This agenda item will be followed by an exchange of views on the Commission's communication on the way forward for the take-up of radio frequency identification (RFID) in Europe. The UK welcomes the communication and generally supports its conclusions. During my intervention, I will give my support to this communication but also emphasise the importance of avoiding excessive regulation as this will hinder the rollout and take-up of RFID technology in the European and global economy.

Finally, under any other business, the Commission will provide information on its forthcoming communication on the evaluation of the European Network and Information Security Agency (ENISA).

I will write to you again after the Telecoms Council to provide an update on discussions.

EU: Transport Council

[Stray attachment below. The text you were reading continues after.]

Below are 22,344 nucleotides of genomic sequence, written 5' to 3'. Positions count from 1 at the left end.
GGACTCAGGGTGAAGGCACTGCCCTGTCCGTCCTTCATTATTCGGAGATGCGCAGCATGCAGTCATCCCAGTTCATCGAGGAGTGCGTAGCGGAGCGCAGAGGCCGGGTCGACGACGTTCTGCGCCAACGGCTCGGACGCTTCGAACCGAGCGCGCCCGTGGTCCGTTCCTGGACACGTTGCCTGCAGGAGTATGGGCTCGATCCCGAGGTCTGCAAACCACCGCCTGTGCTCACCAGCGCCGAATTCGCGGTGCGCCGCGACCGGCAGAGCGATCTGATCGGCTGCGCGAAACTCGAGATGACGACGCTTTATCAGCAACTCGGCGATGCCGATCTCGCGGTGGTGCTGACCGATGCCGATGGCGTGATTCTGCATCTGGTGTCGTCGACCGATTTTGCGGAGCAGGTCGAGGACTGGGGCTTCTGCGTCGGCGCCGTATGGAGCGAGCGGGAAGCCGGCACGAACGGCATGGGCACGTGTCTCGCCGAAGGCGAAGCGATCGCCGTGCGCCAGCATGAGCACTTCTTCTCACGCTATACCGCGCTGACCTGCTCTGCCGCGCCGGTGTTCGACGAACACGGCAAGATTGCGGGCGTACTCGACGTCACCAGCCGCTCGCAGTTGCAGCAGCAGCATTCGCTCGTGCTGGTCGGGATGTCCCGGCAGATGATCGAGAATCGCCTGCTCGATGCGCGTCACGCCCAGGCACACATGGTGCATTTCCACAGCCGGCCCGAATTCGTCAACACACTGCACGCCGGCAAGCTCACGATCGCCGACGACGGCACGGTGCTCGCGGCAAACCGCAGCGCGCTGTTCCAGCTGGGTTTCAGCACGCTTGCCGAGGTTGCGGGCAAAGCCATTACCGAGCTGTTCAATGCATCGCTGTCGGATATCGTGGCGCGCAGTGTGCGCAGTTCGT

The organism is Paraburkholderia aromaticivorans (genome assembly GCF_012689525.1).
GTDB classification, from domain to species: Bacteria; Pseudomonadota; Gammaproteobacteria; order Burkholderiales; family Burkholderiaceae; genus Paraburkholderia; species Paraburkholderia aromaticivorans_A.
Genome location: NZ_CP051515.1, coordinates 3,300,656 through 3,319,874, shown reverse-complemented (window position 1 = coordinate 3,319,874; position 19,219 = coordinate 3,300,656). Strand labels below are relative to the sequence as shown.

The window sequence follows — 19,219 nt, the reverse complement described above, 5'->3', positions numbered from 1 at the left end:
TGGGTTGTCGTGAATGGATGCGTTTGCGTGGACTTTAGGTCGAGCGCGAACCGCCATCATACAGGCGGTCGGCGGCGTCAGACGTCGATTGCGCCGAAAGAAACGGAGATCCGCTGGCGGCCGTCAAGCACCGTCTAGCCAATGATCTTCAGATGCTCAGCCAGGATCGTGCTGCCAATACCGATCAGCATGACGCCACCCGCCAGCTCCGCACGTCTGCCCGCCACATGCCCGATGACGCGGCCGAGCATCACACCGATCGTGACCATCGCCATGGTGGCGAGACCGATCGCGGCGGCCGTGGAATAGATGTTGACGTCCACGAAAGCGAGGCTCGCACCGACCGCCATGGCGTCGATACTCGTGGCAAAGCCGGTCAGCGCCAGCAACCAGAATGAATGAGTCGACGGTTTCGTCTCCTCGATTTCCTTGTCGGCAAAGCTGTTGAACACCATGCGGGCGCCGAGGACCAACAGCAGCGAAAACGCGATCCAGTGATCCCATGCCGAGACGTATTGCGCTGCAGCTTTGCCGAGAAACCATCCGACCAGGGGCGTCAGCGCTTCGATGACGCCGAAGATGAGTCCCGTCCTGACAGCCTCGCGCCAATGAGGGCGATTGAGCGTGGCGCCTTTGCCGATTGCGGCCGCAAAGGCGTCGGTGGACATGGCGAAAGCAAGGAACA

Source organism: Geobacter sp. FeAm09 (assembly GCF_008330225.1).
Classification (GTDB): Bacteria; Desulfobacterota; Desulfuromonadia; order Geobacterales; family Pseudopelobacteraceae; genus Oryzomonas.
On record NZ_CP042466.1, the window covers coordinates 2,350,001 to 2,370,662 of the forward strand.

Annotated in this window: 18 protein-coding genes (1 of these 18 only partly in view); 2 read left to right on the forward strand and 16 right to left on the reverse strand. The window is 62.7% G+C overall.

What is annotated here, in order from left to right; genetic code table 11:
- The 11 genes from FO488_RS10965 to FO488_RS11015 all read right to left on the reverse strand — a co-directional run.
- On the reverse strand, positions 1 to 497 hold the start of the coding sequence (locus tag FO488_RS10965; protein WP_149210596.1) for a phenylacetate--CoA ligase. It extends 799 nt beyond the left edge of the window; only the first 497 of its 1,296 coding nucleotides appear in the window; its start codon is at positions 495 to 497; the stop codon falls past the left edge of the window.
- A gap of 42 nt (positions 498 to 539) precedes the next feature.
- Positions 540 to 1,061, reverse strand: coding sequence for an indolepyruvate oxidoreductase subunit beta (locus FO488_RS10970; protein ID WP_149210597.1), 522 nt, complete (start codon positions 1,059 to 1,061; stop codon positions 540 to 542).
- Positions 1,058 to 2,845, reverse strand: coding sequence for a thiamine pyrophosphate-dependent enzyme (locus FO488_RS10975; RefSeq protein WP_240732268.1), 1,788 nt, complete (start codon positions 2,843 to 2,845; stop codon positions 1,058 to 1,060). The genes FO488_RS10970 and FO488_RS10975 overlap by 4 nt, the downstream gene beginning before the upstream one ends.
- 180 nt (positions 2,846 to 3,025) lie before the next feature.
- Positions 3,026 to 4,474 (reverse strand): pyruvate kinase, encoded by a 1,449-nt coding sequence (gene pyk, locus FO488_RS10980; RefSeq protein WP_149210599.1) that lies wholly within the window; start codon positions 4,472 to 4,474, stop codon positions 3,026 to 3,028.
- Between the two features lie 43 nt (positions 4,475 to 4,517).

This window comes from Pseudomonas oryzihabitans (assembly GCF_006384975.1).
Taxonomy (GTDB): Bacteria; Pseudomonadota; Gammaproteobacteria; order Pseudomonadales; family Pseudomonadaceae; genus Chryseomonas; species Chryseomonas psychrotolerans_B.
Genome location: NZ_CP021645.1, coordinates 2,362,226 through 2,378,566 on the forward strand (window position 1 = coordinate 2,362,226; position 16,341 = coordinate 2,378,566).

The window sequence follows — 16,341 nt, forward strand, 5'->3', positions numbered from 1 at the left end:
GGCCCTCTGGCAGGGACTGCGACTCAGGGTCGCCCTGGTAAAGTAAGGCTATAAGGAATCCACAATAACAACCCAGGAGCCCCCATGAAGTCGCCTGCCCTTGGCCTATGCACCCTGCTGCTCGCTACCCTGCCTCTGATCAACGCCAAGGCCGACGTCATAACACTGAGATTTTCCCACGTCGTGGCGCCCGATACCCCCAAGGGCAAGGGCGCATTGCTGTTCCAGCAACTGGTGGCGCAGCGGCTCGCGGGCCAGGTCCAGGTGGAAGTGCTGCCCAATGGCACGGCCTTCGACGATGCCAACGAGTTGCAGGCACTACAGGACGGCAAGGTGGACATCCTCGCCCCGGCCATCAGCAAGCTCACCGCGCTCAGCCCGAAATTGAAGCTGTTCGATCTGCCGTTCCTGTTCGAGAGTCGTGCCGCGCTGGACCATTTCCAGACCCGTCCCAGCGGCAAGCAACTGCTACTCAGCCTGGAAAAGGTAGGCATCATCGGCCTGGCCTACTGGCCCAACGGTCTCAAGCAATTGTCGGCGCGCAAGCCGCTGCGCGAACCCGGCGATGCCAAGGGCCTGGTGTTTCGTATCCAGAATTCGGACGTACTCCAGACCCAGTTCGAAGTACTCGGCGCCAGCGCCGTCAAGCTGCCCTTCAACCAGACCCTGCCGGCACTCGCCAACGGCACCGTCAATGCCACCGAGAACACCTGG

Lord Bassam of Brighton: My honourable friend the Minister of State for Transport (Stephen Ladyman) has made the following Ministerial Statement.

The Council will aim to reach political agreement on three maritime transport proposals. The first is a directive amending Directive 2002/59/EC, which established a community vessel traffic monitoring and information system. The second proposal is a recast of the existing directive (as amended) onport state control,with theintroduction of a new inspection regime aimed at the better targeting of ships for inspection, and with the prospect of banning seriously substandard ships from calling at EU ports. This recast is a part of the European Commission’s programme of simplification of legislation.